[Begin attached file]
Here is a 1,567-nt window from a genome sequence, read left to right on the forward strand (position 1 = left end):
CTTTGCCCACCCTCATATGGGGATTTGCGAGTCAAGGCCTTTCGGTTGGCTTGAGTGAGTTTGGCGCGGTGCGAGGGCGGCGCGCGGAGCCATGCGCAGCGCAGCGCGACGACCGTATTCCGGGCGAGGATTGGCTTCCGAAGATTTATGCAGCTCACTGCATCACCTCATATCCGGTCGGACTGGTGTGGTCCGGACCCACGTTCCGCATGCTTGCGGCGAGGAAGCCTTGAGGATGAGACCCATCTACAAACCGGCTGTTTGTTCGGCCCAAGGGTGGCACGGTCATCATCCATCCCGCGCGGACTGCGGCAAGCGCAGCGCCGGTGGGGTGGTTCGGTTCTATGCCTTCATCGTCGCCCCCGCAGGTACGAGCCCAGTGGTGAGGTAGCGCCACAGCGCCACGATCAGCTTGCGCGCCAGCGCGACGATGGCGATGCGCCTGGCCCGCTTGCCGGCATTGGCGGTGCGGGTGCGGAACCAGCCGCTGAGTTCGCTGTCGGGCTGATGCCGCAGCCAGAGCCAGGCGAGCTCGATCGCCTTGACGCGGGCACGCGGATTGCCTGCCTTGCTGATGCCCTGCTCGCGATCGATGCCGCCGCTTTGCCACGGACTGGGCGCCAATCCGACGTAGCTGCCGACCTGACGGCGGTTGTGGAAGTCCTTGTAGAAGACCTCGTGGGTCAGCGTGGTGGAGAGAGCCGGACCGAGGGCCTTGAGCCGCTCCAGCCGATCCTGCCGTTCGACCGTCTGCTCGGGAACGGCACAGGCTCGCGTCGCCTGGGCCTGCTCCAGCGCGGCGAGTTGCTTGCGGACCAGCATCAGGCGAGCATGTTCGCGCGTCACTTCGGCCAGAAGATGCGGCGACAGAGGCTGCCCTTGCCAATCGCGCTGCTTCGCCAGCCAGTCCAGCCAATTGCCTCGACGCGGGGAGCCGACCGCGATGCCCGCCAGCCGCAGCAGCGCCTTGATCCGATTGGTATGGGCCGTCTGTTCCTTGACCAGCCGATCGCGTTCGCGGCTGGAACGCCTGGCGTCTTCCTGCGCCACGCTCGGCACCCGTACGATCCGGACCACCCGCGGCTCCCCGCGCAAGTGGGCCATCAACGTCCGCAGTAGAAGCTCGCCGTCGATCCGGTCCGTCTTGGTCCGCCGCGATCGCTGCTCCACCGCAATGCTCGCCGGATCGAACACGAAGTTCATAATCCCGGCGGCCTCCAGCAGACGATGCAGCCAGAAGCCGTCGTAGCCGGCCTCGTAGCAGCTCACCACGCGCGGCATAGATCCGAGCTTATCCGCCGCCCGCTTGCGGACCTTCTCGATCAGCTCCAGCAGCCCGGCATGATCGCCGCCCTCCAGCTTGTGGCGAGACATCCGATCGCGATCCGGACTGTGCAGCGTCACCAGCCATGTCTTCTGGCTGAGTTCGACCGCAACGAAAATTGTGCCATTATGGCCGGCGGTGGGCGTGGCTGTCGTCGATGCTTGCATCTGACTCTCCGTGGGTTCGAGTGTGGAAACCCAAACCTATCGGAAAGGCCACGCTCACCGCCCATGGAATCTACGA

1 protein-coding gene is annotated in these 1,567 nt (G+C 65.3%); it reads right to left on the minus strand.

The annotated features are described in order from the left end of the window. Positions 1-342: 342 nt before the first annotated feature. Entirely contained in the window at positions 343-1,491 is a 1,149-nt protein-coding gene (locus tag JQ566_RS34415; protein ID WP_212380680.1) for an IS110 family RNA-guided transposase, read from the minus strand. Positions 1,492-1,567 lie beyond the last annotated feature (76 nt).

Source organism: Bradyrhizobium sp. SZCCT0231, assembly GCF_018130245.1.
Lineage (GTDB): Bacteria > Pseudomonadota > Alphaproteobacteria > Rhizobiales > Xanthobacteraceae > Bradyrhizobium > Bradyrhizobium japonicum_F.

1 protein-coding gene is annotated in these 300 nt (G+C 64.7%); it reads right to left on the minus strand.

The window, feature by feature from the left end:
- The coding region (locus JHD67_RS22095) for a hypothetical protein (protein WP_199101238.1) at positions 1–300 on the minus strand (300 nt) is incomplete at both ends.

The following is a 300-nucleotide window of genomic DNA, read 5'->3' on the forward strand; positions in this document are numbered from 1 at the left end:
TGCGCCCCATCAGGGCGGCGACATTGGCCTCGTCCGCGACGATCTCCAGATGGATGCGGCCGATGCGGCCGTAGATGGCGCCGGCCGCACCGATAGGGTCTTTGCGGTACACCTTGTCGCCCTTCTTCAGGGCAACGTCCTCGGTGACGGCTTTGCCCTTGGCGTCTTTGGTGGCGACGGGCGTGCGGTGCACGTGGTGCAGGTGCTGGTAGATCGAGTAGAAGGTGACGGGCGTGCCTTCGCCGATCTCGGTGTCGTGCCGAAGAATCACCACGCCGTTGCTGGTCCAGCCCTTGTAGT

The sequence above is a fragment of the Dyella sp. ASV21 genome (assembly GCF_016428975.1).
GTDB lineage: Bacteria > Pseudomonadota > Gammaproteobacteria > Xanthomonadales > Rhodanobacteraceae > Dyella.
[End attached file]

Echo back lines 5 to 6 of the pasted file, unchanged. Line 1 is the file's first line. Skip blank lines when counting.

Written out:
Source organism: Bradyrhizobium sp. SZCCT0231, assembly GCF_018130245.1.
Lineage (GTDB): Bacteria > Pseudomonadota > Alphaproteobacteria > Rhizobiales > Xanthobacteraceae > Bradyrhizobium > Bradyrhizobium japonicum_F.